To determine the correlation between SLIT2 promoter methylation and clinicopathological characteristics of CML, the whole cohort of CML patients was divided into two groups based on the previously set cut-off points [12]. No statistical differences were found between the SLIT2 promoter hypermethylated and non-hypermethylated groups with respect to sex, age, hemoglobin, karyotype and BCR-ABL transcript status (Table 1). However, SLIT2 promoter hypermethylated cases exhibited lower white blood cells (WBCs) and platelets than SLIT2 promoter non-hypermethylated cases (P < 0.001 and = 0.006, respectively, Table 1). Notably, a marked difference was identified between the SLIT2 promoter hypermethylated and non-hypermethylated groups in CML patients grouped by clinical stage (P < 0.001, Table 1). The frequency of SLIT2 hypermethylation was markedly increased with the progression of clinical stage, that is, it was the lowest in CML-CP samples (12/80, 15%), higher in CML-AP samples (4/8, 50%) and the highest in CML-BC samples (11/16, 69%) (P < 0.001, Table 1). These results further confirmed that SLIT2 promoter methylation was correlated with an advanced stage of CML and may correlate with disease progression.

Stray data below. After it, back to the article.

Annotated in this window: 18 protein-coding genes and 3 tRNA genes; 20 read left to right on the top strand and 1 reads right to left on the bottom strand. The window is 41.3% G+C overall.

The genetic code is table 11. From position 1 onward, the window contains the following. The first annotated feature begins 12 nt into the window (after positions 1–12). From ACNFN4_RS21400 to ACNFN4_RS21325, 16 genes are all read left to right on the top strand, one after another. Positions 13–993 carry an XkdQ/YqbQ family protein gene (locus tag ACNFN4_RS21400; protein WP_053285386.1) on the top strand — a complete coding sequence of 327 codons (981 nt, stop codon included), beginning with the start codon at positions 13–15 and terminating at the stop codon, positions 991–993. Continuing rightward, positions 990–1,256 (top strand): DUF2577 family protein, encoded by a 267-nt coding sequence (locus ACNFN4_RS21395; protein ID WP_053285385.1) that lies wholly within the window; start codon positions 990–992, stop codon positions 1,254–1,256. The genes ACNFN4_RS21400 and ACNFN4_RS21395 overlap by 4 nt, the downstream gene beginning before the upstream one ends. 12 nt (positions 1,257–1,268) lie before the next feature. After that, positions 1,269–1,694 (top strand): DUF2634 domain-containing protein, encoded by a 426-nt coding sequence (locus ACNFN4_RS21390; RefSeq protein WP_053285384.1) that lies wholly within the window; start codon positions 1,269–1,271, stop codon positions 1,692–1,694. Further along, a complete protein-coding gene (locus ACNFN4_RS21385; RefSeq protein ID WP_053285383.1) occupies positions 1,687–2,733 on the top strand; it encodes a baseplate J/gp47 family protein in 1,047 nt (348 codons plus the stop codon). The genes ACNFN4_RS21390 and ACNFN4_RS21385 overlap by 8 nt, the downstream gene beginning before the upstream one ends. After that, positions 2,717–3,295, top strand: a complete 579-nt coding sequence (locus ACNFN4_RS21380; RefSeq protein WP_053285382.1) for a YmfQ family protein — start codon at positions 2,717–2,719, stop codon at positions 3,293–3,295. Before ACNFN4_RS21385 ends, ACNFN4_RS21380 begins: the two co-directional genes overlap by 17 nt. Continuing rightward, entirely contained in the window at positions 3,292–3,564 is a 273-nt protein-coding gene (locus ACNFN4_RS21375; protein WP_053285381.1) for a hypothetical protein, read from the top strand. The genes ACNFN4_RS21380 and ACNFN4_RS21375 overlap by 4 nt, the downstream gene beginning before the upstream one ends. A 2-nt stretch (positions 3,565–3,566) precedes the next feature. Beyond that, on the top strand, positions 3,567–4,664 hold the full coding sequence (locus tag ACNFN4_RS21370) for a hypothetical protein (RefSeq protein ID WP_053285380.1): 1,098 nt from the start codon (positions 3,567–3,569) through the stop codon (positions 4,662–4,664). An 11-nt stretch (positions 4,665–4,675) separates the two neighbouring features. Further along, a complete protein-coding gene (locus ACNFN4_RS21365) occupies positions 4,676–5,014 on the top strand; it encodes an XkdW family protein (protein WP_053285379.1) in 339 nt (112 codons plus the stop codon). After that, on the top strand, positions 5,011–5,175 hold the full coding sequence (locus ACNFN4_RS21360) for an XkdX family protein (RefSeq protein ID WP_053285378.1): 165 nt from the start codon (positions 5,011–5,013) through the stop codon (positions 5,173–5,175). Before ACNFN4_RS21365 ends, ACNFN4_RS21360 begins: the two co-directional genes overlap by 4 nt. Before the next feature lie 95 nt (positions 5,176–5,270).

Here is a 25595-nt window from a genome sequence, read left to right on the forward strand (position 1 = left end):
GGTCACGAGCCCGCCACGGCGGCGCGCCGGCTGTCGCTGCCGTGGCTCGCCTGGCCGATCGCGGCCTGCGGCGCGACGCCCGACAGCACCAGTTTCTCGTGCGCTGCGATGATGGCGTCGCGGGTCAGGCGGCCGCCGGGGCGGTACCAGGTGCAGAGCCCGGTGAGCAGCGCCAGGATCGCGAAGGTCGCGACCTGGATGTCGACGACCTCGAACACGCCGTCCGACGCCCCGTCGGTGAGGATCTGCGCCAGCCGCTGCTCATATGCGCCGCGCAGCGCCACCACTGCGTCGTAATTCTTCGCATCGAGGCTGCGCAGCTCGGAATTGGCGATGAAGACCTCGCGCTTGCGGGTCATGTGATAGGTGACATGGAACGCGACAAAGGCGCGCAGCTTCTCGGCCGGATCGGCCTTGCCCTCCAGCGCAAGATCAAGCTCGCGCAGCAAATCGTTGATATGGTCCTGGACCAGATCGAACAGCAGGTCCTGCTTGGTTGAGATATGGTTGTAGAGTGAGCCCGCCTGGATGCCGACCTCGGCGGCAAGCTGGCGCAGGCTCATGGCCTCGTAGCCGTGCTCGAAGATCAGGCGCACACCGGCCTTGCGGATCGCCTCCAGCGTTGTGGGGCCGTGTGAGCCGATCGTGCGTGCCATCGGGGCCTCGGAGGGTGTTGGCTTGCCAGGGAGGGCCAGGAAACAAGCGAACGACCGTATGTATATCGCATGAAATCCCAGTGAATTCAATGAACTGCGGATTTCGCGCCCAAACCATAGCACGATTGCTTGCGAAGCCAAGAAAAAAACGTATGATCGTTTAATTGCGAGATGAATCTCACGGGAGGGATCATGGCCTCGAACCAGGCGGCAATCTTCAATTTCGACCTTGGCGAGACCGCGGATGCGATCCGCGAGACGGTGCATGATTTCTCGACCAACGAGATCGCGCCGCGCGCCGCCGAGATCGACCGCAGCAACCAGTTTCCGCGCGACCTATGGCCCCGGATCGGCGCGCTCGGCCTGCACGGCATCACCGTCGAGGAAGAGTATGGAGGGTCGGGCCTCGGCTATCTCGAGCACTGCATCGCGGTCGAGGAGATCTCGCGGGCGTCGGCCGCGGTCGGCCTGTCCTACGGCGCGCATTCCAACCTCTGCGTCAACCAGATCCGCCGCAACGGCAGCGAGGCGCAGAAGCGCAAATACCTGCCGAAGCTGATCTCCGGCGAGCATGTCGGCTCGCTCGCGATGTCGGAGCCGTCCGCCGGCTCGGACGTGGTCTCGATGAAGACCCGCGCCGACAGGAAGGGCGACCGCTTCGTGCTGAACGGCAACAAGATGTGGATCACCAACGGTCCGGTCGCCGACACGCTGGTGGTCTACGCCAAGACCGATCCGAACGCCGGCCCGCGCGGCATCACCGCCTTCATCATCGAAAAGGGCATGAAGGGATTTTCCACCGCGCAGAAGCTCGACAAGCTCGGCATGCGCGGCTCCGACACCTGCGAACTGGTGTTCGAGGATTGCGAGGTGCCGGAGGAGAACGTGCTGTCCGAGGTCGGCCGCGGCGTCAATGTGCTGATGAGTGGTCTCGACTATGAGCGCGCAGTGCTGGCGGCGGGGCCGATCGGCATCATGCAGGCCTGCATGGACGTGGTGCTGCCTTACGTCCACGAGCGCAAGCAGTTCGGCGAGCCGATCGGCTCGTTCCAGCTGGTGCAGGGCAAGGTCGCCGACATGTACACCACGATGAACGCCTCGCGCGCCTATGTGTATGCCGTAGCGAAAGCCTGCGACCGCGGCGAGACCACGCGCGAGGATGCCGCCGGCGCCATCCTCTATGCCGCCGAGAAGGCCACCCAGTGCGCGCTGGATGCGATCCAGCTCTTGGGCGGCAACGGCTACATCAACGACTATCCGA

Table 1 Comparison of clinicopathological characteristics between SLIT2 hypermethylated and non-hypermethylated CML patients

SLIT2 promoter methylation alteration during disease progression in paired CML patients

Given the results above, we hypothesized that SLIT2 promoter methylation was correlated with disease progression in CML. To test this hypothesis, we further examined SLIT2 promoter methylation in paired CML patients during disease progression. By RT-qMSP, the level of SLIT2 promoter methylation was significantly upregulated in the advanced stage compared with the early stage among the tested 6 paired CML patients (Fig. 2). Moreover, the SLIT2 promoter methylation density in these paired patients was further detected by BSP (Fig. 3) and was closely correlated with the results detected by RT-qMSP (R = 0.895, P < 0.001, Additional file 1: Fig S1). Taken together, these results suggest that SLIT2 promoter methylation is correlated with disease progression in CML.